I kept up the schedule for a little while, but it ended up being far too much for me, considering that I hadn’t been actively blogging in close to three years and my writing muscles were way more out of practice than I thought they would be. Writing had ceased to be fun and started feeling like a chore, like something I was doing to keep up with a vision of the me I used to be, rather than a disciplined but ultimately joyous expression of my own constantly churning inner monologue. So I tried to devise ways to make the burden feel lighter. I scaled back to posting once a month and all but eliminated the focus of the three sections, loosely tagging whatever tumbled out of my brain with one of the categories, no matter how little it actually fit. I gave myself fewer restrictions, rather than more, and that somehow ended up being worse. If I’d promised myself to post something once a month, that meant I would start nervously thinking, mid-month, that I really should come up with something to write about, then go into a hysterical panic the last few days of the month as I struggled to write something I could feel remotely proud of that would also be somewhat legible to the handful of people who still, graciously, clicked through to read what I had to say.
So what was the easiest thing that I could come up with to fill the inspiration gap? What could I pretty much always count on if I was at a loss for something to write about? Me. My own past, my own memories.
As you can see if you read the About section linked above or if you scroll all the way down to the footer of this page, I describe this blog as being about “music, film, spirituality, memory, time, love, perfume, and my life in Chicago.” And when I appeared on the “Blog vs. Podcast” episode of A Chatter of Fact, at approximately minute 37, I went so far as to describe what I do here as “memory work.”
I’ve spent literally years writing here and thinking that I was chasing validation from other people who would be interested in what I have to say about a movie or a book or a perfume or cool stuff to do in Chicago. But I finally had to admit to myself that this blog is actually pretty selfish and self-centered. Everything that’s happening here has no pretense of being about anyone or anything but me. I’m finally just now consciously figuring that out!
To be clear—the primary purpose of my writing here has always been to examine and catalog moments and memories and impressions and experiences from my own past. Although I may have tried to connect some of these anecdotes to broader subjects that would be relevant to other readers, I’m mostly just telling stories about myself to myself.
It doesn’t necessarily feel like nostalgia to me; I’m not longing to go back to another time or place that’s now unreachable. For a while I did think it’s because both my parents are dead and there are, in general, fewer and fewer people around who remember me from when I was a kid. I considered that maybe I’ve been trying to foster some sort of personal coherence and permanence through these stories that other people usually get from their families and communities and other long-term relationships. But then I recall that, actually, I’ve always been like this—even when I was small, I loved when my dad would set up the screen and projector in our living room to show old, silent home movies on 8 millimeter film. This fondly remembered ritual from childhood feels intimately related to how I ended up creating this web-based environment for myself in the first place, in that I learned to think about memories not only visually, but also to interact with them by giving them voice.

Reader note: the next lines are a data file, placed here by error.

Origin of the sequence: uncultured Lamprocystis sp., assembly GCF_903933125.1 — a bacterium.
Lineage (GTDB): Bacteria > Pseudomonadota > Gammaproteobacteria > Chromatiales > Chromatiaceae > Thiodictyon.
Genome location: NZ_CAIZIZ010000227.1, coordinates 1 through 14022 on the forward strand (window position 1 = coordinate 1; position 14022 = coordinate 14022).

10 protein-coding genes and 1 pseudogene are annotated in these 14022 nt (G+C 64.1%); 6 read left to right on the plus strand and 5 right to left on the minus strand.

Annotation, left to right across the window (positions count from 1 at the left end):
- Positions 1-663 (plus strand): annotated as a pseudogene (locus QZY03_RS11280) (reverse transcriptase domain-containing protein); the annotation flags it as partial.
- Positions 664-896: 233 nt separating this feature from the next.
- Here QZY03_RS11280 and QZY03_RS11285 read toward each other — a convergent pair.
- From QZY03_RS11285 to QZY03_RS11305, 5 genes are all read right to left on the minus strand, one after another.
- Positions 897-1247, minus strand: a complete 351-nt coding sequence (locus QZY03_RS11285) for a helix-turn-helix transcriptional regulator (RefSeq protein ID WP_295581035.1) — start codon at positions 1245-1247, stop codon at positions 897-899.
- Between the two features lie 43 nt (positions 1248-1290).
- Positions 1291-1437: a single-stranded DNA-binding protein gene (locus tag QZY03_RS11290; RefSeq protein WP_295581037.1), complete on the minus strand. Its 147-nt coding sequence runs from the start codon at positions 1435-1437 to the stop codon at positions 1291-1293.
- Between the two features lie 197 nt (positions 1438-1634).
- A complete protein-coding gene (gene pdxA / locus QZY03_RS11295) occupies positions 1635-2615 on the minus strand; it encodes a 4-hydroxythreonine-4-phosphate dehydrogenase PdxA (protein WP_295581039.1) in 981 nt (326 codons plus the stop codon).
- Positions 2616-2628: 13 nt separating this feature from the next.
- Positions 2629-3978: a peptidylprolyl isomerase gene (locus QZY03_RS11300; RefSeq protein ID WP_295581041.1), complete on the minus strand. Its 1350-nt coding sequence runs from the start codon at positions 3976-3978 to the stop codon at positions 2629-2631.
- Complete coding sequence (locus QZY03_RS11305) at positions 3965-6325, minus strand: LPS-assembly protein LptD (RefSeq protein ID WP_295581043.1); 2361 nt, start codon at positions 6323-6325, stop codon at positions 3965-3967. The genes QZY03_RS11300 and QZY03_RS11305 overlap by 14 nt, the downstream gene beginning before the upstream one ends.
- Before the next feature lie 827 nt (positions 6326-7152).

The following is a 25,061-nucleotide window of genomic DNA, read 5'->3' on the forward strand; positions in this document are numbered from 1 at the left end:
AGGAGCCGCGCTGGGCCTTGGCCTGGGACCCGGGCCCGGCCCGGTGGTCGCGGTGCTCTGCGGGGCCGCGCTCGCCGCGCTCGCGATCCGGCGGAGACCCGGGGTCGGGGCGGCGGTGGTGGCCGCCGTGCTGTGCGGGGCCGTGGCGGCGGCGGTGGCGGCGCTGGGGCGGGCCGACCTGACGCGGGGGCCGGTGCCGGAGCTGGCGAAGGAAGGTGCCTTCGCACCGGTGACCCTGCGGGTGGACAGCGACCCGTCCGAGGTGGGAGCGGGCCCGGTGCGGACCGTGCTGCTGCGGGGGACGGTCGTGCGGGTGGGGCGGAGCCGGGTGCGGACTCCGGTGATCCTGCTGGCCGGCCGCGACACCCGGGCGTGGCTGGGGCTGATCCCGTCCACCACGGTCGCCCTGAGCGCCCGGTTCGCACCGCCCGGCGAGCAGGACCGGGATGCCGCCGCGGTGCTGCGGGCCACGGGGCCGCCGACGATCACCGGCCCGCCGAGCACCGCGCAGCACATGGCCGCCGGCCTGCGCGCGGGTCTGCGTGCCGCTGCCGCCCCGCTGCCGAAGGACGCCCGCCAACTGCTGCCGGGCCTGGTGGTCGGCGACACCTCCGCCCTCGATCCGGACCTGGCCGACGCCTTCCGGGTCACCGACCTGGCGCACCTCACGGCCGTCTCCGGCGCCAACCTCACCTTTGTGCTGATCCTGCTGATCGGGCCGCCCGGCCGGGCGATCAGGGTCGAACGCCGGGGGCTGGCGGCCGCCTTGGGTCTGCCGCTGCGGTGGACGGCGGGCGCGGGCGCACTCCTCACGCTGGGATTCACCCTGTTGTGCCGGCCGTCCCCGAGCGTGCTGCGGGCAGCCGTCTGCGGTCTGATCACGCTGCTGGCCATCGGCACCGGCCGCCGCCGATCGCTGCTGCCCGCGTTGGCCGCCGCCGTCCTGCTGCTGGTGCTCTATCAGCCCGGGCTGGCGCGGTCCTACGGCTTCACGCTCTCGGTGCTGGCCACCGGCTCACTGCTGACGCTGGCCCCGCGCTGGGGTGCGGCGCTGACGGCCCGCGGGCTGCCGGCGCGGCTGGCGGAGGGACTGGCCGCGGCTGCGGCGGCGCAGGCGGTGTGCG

My mother was a mostly self-taught but very talented photographer. I’m so lucky to have had a thoroughly, beautifully documented baby- and toddlerhood. My father, likewise, was obsessed with self-documentation. He often recorded his band‘s gigs on cassette tape (which I’ve recently been busy archiving on Bandcamp) and was hardly ever present at a family gathering without his 8mm camera and, later, camcorder. These images they captured and created may have been the way in, but when we would look at them later, the conversation and narration they inspired were another art in and of themselves. The images reflected back enough hard data to establish primary facts—who was there, about what year it was, what the occasion would have been—but it was up to us to continually supply the meaning, to tell the story.
A lot of people say they write things down to remember them, but I’ve always felt like I write things down in order to forget. To exorcise them, to get the repetition of a phrase or idea out of my damn mind so that it can stop haunting me. During college, I used to stalk around campus with my head down, internally chanting portions of essays-in-progress to myself until I could get a moment to sit down and transcribe it all into a notebook, where I could build on and edit my ideas. This is still how my best pieces compose themselves to this day. And that’s why I often completely forget about things that I’ve written. Once the words are out of my head and exist on a page or a screen, they’re out of my system, leaving space for a new me to arise and get to know all over again. She’s always teaching me to be a better listener.